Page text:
From identity theft to check washing, the mail theft problem is troubling. A months-long KPRC 2 Investigation uncovered an enterprise where organized thieves are selling stolen checks and mailbox keys for thousands of dollars online. We are looking at how thieves are doing it, where it’s the worst and why what’s being done to keep communities safe.
Checks stolen, washed, and cashed
KPRC2 Investigates has introduced you to victims who have had checks stolen out of mailboxes. The checks were then washed, rewritten, made out to strangers, and cashed for thousands more. But we’ve learned what’s happening now is much bigger.
“It’s happening everywhere, but Texas, New York, California, Ohio, and Florida are by far the worst,” said Frank Albergo, Postal Police Association President.
Forget the one-off thefts where thieves go box to box to steal mail; Albergo said the mail thefts happening now are volume attacks.
“Hundreds of victims in one volume attack. It’s a serious problem,” explains Albergo.
Mail carriers robbed
Thieves are robbing mail carriers at gunpoint all over the country. We obtained Ring doorbell video of a mailman in East Houston asking homeowners to call police seconds after he was robbed on his route. Thieves want the mail, but they’re also after arrow keys.
“An arrow key can give access to all the mail in a zip code,” said Albergo.
One arrow key can open hundreds of mailboxes and blue postal service boxes.
It’s not just mail being stolen
Just last week deputies arrested two people in a traffic stop on the Sam Houston Tollway on the Eastside. Cops say they found cocaine, marijuana, 120 pieces of mail, and a United States Postal Service (USPS) master key. Albergo said when carriers are robbed of the keys the postal service knows which zip code is at risk but they don’t share that information with people who live there.
“Not only do they not notify people, they downplay the problem,” he said.
We’ve learned crooks are selling the keys online for up to a thousand dollars. They also buy and sell checks from stolen mail in messaging apps like Telegram and What’s App.
We found one picture online showing five checks for sale. Four of them were dropped in a West Houston mailbox just days earlier. We called the owners to let them know their checks and their bank accounts were exposed.
Jeremy Lord rushed to his bank to cancel the check he had written to his insurance company.
“I was in a panic,” said Lord. “The bank did recommend that I close the account immediately and also be very careful about writing checks moving forward.”
Increase in mail theft complaints and robberies
The U.S. Postal Inspection Service does admit it’s seeing an increase in mail theft complaints and robberies of U.S. Postal Service employees that started during the pandemic. That was the same time the agency benched its entire postal police force with an August 2020 advisory limiting their jurisdiction to protecting postal service premises only.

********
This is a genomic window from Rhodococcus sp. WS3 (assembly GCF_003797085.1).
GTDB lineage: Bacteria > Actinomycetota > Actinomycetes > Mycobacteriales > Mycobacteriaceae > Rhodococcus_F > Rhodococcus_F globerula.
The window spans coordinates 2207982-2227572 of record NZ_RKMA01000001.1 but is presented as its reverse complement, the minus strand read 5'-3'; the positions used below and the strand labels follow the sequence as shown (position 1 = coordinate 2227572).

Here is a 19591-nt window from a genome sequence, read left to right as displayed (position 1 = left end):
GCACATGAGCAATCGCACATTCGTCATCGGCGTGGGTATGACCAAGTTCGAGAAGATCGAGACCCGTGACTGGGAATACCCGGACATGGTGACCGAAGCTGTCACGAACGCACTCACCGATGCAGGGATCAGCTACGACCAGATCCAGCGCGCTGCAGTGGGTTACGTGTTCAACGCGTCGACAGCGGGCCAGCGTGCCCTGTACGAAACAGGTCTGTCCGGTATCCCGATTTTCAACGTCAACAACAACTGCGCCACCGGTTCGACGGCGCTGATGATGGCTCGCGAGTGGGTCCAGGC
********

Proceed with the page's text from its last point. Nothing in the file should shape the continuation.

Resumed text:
“And since then, mail theft has absolutely exploded. I mean, obviously, there’s a correlation,” said Albergo.
“I’m just like an HPD officer, but I’m federal police,” said Landy Leighton.
Landy Leighton is a postal police association member. He carries a badge, a gun, and handcuffs and has served in Houston since 2010; but he says sitting on the sidelines watching mail theft surge makes him feel useless.
After 50 years of protecting mail carriers in high-risk areas and deterring crime in marked vehicles, US Postal Police are no longer allowed to protect the mail unless the crime occurs at a post office or a distribution center.
“So if we’re not out there to see it, deter it, prevent it, obviously, you’re gonna get what we have now- which is a spike in all that,” Leighton told Davis.
Mail theft by zip codes
No one from the postal service would talk with us on camera but when we asked for all reported cases of mail theft in the Greater Houston area they gave us some information. In 2021 the postal service received 8,461 complaints of mail theft here.
The most recent reports came from zip codes in the Katy/Cinco Ranch area. Other specific high complaint areas include Cypress - mostly south of 290 and both sides of 99, Katy - north of I-10, west of Highway 99. But no matter where you live the best thing you can do to protect yourself and your money is never put a check in the mail.
“It’s similar to McDonald’s saying ‘don’t eat hamburgers,’ I mean that’s literally what’s happening,” said Albergo. “We’re literally telling people, ‘don’t mail anything in a blue collection box.’ The postal service brand has been destroyed. And they’re allowing it to happen. They have the police force, it’s called the postal police force. They should use it.”
There is an act that congress could pass to restore jurisdictional authority to postal police. And before then there is a labor arbitration scheduled for next month where this issue will also come up. We will stay on top of this for you and let you know what happens.
What to do if you suspect you are a victim of mail theft
If you suspect you have been a victim of mail theft there is a list of agencies you need to report it to.
- Contact USPS. The USPS says losses are charted by the Postal Inspection Service to identify problem areas and assist Inspectors in tracking down thieves. Report suspected mail losses to Postal Inspectors by calling 877-876-2455 or at www.uspis.gov.
- Let law enforcement know. You should also contact the police department in your city and file a police report and you could also contact the District Attorney’s office.
- Alert financial institutions. Depending on what you think was stolen, you should alert your bank and credit reports about the theft.